On-Rev founders - some speed data?

Ben Rubinstein benr_mc at cogapp.com
Fri Apr 24 06:47:32 EDT 2009

On-Rev founders are in a unique position at this point to give some indication
of the performance of the new facility (granting of course that there may be
also sorts of debugging etc going on, or at least further optimisations
possible in the future).

I don't think that speed is going to be the main issue in choosing a
server-side scripting language (and I know that it's rare that you can't make
more of a difference by improving the algorithm than by changing the language)
- but I think that perceived or presumed lack of speed could be an argument
against a new entrant in this market.

My experience with Revolution on the desktop is that I've recoded C apps into
Revolution and found that my app got faster - because I was standing on the
shoulders of Scott Raney, Mark W et al who'd put serious efforts into
optimising facilities.  Of course there are also odd things that are very slow
(you can crop an image faster in Transcript than using the built-in command,
whch could perhaps be taken as a tribute to the speed of all the commands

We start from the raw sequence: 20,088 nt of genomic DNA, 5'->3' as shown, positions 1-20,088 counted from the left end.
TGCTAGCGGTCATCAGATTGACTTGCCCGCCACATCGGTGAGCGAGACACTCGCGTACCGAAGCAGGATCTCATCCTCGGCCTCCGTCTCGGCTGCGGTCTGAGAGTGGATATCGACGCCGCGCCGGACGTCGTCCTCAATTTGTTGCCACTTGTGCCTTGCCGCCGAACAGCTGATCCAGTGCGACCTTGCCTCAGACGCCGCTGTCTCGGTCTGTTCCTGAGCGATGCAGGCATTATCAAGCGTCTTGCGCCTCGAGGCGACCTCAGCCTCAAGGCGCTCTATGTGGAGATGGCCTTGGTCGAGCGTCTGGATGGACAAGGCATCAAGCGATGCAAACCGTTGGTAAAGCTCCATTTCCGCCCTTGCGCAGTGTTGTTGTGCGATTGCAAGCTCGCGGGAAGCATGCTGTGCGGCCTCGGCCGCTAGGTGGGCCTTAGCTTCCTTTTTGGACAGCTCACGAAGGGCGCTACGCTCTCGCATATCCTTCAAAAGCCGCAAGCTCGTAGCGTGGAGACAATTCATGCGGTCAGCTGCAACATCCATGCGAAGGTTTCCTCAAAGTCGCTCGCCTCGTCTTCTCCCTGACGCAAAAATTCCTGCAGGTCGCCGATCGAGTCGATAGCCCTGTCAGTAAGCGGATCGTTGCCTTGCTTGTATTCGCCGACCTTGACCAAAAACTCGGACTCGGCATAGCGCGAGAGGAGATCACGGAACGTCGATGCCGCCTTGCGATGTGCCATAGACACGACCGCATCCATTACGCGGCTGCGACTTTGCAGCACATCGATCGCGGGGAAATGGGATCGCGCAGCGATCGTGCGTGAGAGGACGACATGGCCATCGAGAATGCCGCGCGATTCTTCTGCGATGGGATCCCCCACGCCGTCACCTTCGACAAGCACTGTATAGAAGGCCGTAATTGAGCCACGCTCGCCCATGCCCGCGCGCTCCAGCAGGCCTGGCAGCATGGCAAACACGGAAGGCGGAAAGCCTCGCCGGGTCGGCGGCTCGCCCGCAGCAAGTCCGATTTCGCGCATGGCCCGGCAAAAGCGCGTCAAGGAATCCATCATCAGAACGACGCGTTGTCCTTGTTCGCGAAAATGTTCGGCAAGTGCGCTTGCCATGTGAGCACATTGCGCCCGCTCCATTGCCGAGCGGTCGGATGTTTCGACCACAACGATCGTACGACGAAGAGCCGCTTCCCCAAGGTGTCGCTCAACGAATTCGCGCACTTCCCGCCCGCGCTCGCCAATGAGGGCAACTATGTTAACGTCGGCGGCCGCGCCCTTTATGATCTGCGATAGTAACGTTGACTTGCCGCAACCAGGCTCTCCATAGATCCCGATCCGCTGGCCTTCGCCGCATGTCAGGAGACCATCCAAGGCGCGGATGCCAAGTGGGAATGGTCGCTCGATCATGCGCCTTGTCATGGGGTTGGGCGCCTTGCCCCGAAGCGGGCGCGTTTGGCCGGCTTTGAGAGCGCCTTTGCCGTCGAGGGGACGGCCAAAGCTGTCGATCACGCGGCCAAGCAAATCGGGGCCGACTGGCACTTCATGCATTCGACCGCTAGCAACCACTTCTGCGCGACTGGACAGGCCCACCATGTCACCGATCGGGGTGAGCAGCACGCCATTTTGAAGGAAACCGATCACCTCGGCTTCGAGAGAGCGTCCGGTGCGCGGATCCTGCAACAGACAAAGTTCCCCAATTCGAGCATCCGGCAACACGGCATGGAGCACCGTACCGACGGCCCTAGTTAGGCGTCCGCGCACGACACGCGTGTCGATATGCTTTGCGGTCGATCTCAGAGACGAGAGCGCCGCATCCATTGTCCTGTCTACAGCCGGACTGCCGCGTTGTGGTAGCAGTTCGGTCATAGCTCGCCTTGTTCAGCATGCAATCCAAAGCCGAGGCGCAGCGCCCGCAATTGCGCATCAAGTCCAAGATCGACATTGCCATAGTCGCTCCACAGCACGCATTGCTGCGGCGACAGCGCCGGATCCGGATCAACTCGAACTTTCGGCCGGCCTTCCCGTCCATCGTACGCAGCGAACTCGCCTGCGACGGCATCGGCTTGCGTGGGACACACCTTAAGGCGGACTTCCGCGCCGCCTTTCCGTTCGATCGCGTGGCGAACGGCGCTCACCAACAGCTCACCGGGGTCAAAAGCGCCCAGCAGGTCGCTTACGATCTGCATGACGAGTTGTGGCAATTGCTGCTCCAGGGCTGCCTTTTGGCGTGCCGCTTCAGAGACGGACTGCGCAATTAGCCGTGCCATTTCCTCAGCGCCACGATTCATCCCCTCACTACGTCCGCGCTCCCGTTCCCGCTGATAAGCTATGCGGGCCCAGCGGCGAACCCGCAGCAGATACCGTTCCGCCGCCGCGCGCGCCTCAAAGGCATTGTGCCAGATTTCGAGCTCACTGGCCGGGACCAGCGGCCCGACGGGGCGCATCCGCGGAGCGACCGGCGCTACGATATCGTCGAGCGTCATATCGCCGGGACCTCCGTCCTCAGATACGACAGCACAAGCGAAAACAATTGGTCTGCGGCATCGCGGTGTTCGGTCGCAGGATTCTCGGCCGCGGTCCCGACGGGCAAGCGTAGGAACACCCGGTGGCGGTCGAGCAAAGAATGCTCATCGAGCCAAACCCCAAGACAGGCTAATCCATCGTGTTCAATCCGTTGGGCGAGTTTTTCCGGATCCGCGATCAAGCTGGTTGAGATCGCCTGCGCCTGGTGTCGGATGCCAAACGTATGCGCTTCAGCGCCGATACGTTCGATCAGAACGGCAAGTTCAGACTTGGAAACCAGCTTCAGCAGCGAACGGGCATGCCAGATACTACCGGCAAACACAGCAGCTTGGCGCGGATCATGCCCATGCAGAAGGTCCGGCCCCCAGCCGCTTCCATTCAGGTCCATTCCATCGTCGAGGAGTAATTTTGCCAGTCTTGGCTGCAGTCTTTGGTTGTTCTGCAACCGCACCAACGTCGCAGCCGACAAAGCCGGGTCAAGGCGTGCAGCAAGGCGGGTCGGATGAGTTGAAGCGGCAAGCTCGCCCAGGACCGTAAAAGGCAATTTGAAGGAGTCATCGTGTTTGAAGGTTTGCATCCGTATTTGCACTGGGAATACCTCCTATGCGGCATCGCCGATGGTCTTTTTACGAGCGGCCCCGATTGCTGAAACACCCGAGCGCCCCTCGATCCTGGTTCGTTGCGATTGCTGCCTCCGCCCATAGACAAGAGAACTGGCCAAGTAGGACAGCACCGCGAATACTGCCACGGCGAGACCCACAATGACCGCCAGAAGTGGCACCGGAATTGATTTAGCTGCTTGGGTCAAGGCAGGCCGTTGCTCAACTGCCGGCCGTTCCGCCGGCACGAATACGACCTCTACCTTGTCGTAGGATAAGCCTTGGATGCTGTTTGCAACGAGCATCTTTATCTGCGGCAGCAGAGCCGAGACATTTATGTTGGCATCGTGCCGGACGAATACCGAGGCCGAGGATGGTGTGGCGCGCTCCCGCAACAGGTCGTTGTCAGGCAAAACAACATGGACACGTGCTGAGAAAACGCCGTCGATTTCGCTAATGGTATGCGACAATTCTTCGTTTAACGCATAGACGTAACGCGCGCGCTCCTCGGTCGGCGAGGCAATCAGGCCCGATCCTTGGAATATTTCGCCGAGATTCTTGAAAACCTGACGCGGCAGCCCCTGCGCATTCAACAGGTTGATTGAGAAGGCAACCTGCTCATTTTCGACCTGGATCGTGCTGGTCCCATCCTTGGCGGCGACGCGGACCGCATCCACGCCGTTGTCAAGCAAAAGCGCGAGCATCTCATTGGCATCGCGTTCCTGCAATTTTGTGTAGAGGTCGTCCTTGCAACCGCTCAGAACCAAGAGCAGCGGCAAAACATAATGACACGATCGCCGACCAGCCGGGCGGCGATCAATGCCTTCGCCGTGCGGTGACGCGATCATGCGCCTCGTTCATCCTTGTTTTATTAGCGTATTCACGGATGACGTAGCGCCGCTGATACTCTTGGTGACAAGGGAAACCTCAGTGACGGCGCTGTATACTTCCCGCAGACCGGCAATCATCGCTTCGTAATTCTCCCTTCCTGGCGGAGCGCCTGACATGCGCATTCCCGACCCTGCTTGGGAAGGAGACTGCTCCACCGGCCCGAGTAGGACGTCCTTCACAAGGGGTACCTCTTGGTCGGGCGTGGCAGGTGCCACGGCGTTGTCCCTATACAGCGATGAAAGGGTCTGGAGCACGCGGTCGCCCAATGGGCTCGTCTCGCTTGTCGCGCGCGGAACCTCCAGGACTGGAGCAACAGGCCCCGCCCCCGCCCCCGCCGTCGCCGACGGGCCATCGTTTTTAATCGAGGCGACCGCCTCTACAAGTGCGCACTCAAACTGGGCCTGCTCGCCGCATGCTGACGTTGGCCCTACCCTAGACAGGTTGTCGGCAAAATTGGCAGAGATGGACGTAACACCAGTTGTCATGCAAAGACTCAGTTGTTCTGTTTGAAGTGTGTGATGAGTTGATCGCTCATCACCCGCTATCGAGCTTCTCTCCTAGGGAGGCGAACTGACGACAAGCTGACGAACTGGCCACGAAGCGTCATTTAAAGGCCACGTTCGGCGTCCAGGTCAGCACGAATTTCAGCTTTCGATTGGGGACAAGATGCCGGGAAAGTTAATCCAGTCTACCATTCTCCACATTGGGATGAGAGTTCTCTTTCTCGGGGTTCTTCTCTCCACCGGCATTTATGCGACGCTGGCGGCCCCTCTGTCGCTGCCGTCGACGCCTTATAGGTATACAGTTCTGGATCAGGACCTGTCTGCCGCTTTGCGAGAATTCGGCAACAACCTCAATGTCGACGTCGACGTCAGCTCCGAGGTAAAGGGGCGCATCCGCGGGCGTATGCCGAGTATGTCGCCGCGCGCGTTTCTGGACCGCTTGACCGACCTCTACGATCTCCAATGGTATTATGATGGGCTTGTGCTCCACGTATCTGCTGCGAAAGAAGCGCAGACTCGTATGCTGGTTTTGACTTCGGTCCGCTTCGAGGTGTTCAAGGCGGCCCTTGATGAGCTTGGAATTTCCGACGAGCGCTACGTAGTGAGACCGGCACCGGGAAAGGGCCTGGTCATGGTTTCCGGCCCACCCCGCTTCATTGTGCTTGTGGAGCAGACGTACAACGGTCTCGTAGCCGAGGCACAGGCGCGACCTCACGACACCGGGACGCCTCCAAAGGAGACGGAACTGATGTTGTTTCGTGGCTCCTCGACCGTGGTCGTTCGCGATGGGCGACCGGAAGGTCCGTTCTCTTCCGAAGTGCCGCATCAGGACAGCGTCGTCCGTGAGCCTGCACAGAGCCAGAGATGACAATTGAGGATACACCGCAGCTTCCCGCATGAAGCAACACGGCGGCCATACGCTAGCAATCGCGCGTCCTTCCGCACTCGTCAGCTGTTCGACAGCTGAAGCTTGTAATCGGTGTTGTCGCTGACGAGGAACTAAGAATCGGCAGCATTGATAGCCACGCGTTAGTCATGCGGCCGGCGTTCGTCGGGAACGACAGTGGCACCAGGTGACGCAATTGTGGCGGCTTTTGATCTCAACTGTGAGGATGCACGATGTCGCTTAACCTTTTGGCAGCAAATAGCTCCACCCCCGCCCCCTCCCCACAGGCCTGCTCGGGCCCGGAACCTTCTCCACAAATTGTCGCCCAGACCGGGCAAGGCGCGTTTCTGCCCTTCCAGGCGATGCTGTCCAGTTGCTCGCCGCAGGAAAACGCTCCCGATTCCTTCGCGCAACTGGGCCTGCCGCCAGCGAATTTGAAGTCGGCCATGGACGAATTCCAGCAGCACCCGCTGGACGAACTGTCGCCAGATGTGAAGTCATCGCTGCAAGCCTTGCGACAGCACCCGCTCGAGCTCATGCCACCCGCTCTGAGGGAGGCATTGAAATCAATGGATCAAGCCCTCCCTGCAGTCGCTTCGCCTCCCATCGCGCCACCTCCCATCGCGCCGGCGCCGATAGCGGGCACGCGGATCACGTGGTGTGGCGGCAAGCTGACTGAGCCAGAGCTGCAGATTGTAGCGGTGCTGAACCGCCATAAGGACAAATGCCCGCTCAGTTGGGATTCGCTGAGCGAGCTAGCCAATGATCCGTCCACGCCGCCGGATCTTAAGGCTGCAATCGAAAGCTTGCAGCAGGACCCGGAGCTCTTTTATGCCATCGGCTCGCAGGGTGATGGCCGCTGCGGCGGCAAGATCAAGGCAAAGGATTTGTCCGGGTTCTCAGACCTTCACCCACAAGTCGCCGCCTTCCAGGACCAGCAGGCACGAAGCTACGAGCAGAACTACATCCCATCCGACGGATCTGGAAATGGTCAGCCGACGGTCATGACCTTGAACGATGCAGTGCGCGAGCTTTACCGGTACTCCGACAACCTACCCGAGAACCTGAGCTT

other than 'crop') - but in general my experience is that Rev apps are not
only fast, but faster than non-Rev programmers assume.  They think that we get
fast development time at the expense of slow execution time - I think we often
get both.  But against scripting languages on the server we're in a different
realm, and I don't know what we should expect.

Has any one done anything like this?  Ideally, someone might have taken an
existing facility in PHP or Python or Perl or Ruby (is Ruby installed on
On-Rev?) and recoded it in Rev.  Otherewise googling eg "benchmark php python"
produces a lot of less-than-real-world tests that have been translated into
various languages for comparison.  I'd be very interested to know how on-rev
matches up.

It would be great if someone who has access to the new kit could do some tests 
which for the first time can be running on the same server in the same 
conditions (as Apache module rather than CGI) and hence give some kind of 
actual data points.

- Ben

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